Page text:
Agenda item

The Recruitment and Retention of Staff Within Adult Social Care - An Update

Following the scrutiny panel’s 2022 review, Members will receive an update from the Director of Adult Social Care and Health Integration in respect of the panel’s recommendations and the action undertaken in response.


In respect of the scrutiny panel's 2022 review of The Recruitment and Retention of Staff Within Adult Social Care, the Director of Adult Social Care and Health Integration provided an update on the progress made with the implementation of the agreed recommendations / actions.  The following points were made:


  • Work in the department had progressed quite significantly since the investigation had taken place, and things had changed.
  • Following preliminary work and a paper being considered by the Leadership Management Team (LMT) around recruitment and retention support for staff, a change of direction followed to avoid the situation of a total loss of experience and only new experienced staff being in situ.  This involved changing the way in which Social Workers were able to progress through the ranks, and allowed more Social Workers to progress to more complex case handling without them needing to wait until such respective staff had left the organisation and effectively provided a vacancy.  This provided stability around core of workers.
  • Recruitment issues did continue to present themselves as work became increasingly complex, preparing for CQC inspections, etc.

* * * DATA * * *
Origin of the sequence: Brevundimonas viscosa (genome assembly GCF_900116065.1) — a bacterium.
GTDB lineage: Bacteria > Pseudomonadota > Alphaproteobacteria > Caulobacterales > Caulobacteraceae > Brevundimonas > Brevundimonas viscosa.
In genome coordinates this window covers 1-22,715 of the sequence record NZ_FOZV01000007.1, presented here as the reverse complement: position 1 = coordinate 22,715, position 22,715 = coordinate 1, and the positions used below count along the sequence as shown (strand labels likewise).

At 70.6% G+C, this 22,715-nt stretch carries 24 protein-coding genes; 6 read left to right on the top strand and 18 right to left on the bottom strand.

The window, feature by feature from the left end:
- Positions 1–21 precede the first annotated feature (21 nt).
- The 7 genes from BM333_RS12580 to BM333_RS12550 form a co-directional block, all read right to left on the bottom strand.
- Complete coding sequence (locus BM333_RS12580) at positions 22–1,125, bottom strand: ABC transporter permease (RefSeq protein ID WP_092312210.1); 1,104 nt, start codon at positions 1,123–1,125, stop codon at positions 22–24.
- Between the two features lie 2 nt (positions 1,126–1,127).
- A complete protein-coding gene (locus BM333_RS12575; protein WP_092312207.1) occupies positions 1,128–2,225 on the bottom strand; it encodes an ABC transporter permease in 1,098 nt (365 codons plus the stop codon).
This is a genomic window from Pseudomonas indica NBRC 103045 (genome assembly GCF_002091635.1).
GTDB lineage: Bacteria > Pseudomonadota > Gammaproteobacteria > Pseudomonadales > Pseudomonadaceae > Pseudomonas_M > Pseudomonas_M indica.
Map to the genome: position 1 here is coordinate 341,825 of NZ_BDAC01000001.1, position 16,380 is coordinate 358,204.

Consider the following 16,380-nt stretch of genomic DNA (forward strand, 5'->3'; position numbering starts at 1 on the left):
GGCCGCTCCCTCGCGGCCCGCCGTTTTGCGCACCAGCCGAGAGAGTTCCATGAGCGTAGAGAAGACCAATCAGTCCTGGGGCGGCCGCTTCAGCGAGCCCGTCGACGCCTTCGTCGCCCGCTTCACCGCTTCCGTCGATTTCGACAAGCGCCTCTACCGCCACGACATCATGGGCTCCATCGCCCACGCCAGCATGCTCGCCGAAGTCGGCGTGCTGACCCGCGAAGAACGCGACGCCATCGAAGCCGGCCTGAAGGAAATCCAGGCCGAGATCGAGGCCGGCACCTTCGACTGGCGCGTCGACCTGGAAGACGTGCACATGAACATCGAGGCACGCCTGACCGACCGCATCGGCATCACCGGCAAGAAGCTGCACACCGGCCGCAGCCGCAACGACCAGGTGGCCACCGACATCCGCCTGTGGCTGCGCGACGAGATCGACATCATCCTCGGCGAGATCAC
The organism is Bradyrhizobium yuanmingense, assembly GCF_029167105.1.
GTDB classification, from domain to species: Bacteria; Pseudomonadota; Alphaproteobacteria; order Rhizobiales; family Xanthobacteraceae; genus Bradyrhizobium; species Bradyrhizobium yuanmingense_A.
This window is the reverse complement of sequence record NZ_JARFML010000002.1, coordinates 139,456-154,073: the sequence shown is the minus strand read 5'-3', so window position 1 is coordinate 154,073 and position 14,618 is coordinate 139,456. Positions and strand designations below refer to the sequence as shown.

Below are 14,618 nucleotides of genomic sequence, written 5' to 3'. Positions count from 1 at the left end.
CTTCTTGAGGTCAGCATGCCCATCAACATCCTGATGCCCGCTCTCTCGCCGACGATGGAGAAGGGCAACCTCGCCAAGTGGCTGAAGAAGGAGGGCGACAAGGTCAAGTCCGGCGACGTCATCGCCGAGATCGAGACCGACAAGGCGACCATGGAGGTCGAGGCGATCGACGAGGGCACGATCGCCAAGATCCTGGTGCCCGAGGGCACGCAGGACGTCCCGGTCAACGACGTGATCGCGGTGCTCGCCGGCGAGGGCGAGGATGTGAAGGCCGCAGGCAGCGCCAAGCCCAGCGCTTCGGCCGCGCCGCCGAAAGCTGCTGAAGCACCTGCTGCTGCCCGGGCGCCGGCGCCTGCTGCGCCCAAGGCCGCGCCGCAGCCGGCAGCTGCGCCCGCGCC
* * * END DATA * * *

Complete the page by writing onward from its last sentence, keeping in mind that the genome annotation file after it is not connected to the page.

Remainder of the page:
• In reflection of Children’s Services and work being undertaken in that area to reduce the use of agency staff, including the introduction of a recruitment and retention payment, a report would be submitted to LMT later this month with a proposal to incentivise potential staff to join Middlesbrough Council and remain for their career.  It was acknowledged that this incurred cost and therefore all recommendations would be scrutinised vigorously, with funding being provided through the budget and Medium-Term Financial Plan.  The service still operated with too many gaps in Social Worker complement and required a medium-term plan to fund it.  An update would be provided at a future meeting.
  • In terms of awareness raising, a fair amount had been undertaken, with Teesside University for example.  It was anticipated that the online learning module would be progressed in the coming months; this had been delayed due to staff being involved with CQC work and assessments.


During the discussion that followed, Members considered the role of agency staff, of which Adult Social Care did not currently use.  It was explained that a small team had been employed in the latter stages of the pandemic to assist with completing a small piece of work, but these had since left.  The market for Adult Social Care Social Workers was not the same as it was for Children’s Social Workers, therefore the supply was not comparable.  In addition, when agency staff were appointed, this often increased pressure on existing permanent team members because agency staff needed training up.  The Director explained that it had been a calculated position to not require agency staff.  Further, the service wanted to avoid the situation of not being able to deliver duties solely by permanent staff because, if this could not be achieved, CQC direction towards agency support would impact budgets.


The panel discussed the available routes into the social work profession, with reference being made to apprenticeships and University degree courses.  The importance of developing solid links with universities was highlighted, together with the significant impact that Social Work apprenticeships could have if worked as effectively as possible.  It was indicated that a small number of staff were currently training through the apprenticeship route.


The Chair thanked the Director for the information provided.



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